Little League Baseball came to Omaha the summer I turned 12. We led the league by 1 game with 1 game left to play. Our ace pitcher (who went on to have a stellar career) threw a shutout through 5 innings but could not pitch the last inning due to league restrictions. I blew the “save” , was derided by a few teammates and resolved to quit the game forever. But when the team took the field the next day for what was in effect the championship game, with me in the stands as an “observer”, the coach came over and gave me the ball saying “It’s your game or we forfeit”. My effort was not perfect (there were walks and at least 1 run given up), but it was a no-hitter, we won, and my teammates loved it (and me). Where were they the night before?, but a life lesson for sure!

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Haven Pell, November 27, 2019 at 8:56 am said:

where were they the night before….

a lesson perhaps more important than the next day’s win

sounds like some good coaching too.

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Jack Garrity, November 26, 2019 at 8:49 pm said:

Nice memories Haven. It’s funny how well we vividly remember some goals and missed goals from more than 50 years ago. Important successes and disappointments. Thanks for sharing.

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Haven Pell, November 27, 2019 at 8:55 am said:

Jack, we might need a whole story on St. Paul’s vs Deerfield in 1964, a team that featured Paul “the shot” Hurley.

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Oakley Brooks, November 27, 2019 at 8:37 am said:

It’s often pointed out to me I can’t remember what I went to Safeway to buy, but I can remember a goal from 56 years ago.
One of those was at the end of a game against Brooks School played at Groton in February 1963. The entire game was in Brooks’ end of the rink, and we outshot them 35-2, or something. But, Brooks had scored the only goal.
Down to the end, we made one last frantic push, knowing there was very little time left.
Rural myth contends that the timekeeper, our formmate Peter Gammons, held off pushing the buzzer until we finished our last rush (3 or 4 seconds?), which allowed us to tie the game. We won in overtime in less than 30 seconds.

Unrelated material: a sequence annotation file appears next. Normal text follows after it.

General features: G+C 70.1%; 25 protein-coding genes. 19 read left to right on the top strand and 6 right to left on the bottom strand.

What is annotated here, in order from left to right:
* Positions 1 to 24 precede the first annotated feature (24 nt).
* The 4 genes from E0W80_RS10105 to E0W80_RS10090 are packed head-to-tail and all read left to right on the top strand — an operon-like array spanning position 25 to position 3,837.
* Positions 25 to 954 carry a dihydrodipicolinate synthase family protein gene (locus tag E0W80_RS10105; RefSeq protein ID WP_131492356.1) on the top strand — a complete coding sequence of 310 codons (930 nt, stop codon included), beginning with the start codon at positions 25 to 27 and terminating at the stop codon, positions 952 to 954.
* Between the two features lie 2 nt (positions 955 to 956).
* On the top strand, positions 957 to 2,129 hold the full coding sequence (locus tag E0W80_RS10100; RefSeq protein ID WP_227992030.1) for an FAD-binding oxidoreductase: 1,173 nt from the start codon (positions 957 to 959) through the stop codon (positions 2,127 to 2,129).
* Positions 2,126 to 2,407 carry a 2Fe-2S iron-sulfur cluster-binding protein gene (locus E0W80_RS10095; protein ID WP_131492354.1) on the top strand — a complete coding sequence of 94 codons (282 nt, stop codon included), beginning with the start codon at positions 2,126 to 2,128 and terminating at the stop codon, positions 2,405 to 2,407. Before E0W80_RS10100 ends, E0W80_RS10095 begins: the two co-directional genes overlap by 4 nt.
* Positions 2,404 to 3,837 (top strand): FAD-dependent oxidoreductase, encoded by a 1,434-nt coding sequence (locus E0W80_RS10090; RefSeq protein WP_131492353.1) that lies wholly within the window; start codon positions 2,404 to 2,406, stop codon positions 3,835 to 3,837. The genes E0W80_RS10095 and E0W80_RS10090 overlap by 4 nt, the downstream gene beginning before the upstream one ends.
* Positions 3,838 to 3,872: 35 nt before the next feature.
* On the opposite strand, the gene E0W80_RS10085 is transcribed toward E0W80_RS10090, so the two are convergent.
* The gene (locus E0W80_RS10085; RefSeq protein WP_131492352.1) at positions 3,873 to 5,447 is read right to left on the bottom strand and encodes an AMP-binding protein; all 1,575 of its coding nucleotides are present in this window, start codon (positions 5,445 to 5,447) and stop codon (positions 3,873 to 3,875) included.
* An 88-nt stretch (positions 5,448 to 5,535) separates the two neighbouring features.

How can anyone forget that tying goal, no matter how much time passes and memory is lost? Gammons admits nothing.

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Haven Pell, November 27, 2019 at 8:53 am said:

Goalies “who stand on their heads” (play unusually well) are anathema to the of us who need to score at the end of games. Had a similar experience playing at Kimball Union, but we were leading and the clock seemed never to move. The rink looked like a blimp hanger and both ends were open turning the entire place into a wind tunnel. Those with home ice advantage knew how to take advantage of this. Justice prevailed and we outlasted the delays.

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charles g houghton, November 27, 2019 at 11:06 am said:

What a great story – these are fun to read.

Happy Thanksgiving to a grand friend, who made the winning goal.

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Haven Pell, November 29, 2019 at 8:17 pm said:

Glad you enjoyed it. Also glad to have deemphasized politics.

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Bill Matthews, November 27, 2019 at 11:24 am said:

Thanks, Haven. Brought back great memories of the Lower School Pond with its many rinks. Loved the rink you describe in the “Gulf of Mexico” because of its shaded location and hard ice. Many fun days on that pond playing shinny until too dark to see.

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Haven Pell, November 29, 2019 at 8:16 pm said:

Pundificator readers should know how honored we are to receive a comment from Bill Mathews. He was a VI Former when I was a III Former. His sports were soccer, hockey and baseball. He went to Bowdoin and returned to St. Paul’s soon after as a teacher and coach. He went on to hold virtually every position at the school including Rector. One of the greats.

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David barry, November 27, 2019 at 6:53 pm said:

Terrific story! I heard the names 1st Isthmians and 2nd Isthmians (maybe even 3rd) from my father many times growing up. I am awed at the knowledge that a secondary school hired a coach for a non-varsity team. I am also wondering how many of this column’s readers shot the winning goal at their school before going to Harvard. I suspect more than the ones who have admitted it.

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Haven Pell, November 29, 2019 at 8:12 pm said:

There was a time when every boy at St. Paul’s was made to play hockey in the winter. There were sometimes 9 teams for each club. As you’ll see in tonight’s story, the coach was also a teacher as were all the coaches at SPS at the time.

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Peter W Bragdon, December 02, 2019 at 9:24 am said: